FIGURE 6. Six likelihood distributions presented as response options for Task 3. (A) Square, (B) Mesa, (C) Bell curve, (D) Triangle, (E) Half Circle with no change in likelihood after the lower limit, (F) Half Circle with a gradual change in likelihood after the lower limit. Students selected which distribution best matched their own SLD of a 95% CI. The percentage of students selecting each option is shown directly above the distribution. The Y-axis represents likelihood ranging from high likelihood (HL) to low likelihood (LL).
Task 3: The Relationship between Width and C% Level
Three quarters (75%, [67, 84]) of students adjusted the intervals in the correct direction. However, adjustments were on average not sufficiently large. When asked to adjust from an initial C% level of 95, the average estimated width of a 50 and 80% corresponded to a 63% CI, and 86% CI, respectively. In other words, the intervals were left too long. When asked to adjust from initial C% level of 50, students’ estimated widths of an 80% CI and 95% CI corresponded to 79% and 92%, respectively. In this case, the intervals were left slightly too short. Also, 30% of the responses indicated that a 50% CI is exactly half the length of a 95% CI, when in fact a 50% CI is approximately one third of the width of a 95% CI.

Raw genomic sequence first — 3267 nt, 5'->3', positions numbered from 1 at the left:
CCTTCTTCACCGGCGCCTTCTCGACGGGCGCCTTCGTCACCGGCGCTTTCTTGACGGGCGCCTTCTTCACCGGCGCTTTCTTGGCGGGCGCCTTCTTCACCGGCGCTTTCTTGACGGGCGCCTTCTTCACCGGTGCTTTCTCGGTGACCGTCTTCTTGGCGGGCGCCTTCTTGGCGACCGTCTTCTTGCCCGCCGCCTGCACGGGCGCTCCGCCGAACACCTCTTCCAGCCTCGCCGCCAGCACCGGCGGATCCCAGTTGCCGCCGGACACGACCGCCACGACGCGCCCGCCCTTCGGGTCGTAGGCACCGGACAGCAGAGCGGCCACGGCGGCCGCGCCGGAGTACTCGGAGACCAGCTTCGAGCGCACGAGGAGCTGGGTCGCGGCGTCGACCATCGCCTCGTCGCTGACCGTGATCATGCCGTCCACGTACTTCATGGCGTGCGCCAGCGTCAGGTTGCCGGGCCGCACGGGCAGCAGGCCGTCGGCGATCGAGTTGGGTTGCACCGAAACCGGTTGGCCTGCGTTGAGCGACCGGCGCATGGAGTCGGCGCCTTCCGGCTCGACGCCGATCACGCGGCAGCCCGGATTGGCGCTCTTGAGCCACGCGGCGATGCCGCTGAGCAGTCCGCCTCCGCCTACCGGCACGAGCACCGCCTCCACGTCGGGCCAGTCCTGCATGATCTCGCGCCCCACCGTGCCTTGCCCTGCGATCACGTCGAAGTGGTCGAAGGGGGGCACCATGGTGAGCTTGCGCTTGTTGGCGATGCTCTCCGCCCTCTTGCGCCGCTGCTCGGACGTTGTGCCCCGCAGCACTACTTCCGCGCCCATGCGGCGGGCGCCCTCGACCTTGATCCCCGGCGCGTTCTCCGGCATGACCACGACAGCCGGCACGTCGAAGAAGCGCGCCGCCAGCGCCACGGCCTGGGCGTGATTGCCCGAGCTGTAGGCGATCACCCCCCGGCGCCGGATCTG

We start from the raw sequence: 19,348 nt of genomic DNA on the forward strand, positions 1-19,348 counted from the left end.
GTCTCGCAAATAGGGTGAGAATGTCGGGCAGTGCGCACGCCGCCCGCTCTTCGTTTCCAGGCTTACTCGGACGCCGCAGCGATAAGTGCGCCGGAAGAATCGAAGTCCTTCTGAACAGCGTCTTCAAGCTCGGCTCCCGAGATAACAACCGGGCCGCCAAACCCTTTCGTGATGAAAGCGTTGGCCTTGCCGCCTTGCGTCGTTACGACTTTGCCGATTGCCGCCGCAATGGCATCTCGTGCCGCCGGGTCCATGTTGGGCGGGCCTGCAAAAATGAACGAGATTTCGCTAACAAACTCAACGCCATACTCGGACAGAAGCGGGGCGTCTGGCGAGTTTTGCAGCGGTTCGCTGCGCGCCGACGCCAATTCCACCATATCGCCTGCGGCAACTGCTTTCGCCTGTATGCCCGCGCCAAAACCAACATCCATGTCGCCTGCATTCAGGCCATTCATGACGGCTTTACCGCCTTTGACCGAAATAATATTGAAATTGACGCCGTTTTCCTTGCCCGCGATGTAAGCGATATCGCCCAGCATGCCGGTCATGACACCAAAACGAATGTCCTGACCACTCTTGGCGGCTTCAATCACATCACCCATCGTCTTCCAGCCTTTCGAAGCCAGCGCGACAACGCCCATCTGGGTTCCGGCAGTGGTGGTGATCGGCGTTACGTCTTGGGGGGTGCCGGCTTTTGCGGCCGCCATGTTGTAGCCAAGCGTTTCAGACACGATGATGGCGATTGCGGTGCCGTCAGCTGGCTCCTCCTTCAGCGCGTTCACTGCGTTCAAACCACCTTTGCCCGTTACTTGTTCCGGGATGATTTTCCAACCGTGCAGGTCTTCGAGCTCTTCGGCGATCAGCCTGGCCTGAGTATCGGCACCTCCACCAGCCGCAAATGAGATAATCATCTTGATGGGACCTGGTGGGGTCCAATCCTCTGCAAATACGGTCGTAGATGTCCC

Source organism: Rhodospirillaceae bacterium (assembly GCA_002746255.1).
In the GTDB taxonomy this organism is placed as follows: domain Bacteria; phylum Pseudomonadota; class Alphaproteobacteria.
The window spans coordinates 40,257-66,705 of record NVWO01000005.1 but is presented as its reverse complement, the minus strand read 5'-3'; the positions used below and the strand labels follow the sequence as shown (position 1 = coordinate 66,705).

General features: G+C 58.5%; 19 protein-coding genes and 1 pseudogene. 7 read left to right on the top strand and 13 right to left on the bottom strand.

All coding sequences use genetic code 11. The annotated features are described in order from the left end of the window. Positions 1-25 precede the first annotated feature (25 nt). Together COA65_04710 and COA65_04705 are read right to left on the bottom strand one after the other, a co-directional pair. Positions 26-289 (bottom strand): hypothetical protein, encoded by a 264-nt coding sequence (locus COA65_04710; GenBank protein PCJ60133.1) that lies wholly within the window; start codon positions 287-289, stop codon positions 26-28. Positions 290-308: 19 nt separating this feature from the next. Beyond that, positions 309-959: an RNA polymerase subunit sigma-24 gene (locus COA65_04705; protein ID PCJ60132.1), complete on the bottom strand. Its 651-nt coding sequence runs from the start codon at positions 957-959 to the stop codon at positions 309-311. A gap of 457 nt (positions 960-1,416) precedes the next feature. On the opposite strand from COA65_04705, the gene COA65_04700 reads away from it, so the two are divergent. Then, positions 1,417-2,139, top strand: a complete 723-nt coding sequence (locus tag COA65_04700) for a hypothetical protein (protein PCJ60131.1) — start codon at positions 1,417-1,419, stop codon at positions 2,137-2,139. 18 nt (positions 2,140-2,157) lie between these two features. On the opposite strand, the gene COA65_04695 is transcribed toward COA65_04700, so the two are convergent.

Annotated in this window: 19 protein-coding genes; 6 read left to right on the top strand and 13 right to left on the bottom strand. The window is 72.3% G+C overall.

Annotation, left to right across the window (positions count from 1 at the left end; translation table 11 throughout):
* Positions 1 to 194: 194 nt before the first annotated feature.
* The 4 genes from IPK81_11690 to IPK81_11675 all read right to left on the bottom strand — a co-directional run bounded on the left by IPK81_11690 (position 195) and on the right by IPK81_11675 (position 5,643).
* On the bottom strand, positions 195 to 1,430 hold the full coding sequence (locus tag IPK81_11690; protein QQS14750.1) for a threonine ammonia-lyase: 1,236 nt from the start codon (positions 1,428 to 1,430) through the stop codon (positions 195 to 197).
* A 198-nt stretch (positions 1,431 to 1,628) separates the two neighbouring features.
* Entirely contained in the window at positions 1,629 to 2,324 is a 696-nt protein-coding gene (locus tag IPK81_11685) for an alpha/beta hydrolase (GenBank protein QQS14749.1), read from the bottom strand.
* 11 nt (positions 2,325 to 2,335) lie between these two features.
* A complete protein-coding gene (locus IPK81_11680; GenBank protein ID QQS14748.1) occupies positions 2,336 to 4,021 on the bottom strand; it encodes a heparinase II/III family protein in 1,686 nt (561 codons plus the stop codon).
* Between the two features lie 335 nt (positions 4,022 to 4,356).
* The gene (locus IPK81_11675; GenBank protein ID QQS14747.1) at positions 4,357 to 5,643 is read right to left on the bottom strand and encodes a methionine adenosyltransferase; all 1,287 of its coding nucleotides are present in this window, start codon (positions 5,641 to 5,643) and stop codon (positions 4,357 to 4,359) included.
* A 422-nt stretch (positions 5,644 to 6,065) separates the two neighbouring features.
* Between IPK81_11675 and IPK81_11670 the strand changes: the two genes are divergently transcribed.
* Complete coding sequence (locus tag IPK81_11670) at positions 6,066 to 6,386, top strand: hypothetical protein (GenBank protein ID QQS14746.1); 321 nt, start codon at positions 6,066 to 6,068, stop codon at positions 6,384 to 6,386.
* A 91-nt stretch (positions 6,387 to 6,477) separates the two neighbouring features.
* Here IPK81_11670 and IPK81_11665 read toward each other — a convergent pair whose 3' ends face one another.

A quarter of students (25%, 25 of 101, 95% CI [16, 33]), incorrectly believed that CI width would decrease as the C% level increased, that is, they created 95% CIs that were shorter than 80% CIs, and 80% CIs that were shorter than 50% CIs.
Analysis of Open-Ended Questions
We asked students two open ended questions; the first was “How did you go about answering these questions, for example, did you have any particular model in mind? Did you use any rules of thumb?” We received informative responses from 68 (of 101) of students (the remainder merely said, for example, “no” or “from lectures”).
Of the informative responses, 38% (26 of 68) mentioned having a normal distribution model in mind, for example “I believe that plausible values of a 95% CI are normally distributed around the mean. Thus, the further away a data point is from the mean in a 95% CI, the less likely it is to be the μ. Correspondingly, a 50% CI would be measuring a narrower distribution than a 95% CI.” Eight responses mentioned SD and one response mentioned SE.
Seventeen responses defined the CIs as a range. Of these, eight students mentioned that they thought everything inside the CI is equally likely. Six students mentioned that they found the tasks challenging or confusing. For example:
“There is a 95% chance that the true μ is within those parameters. I did not think the likelihood would be affected by a value’s distance to the mean as long as the values were within the 95% CI. However, when I saw the graphs, it does make more sense for the [normal distribution]…now I’m just confusing myself.”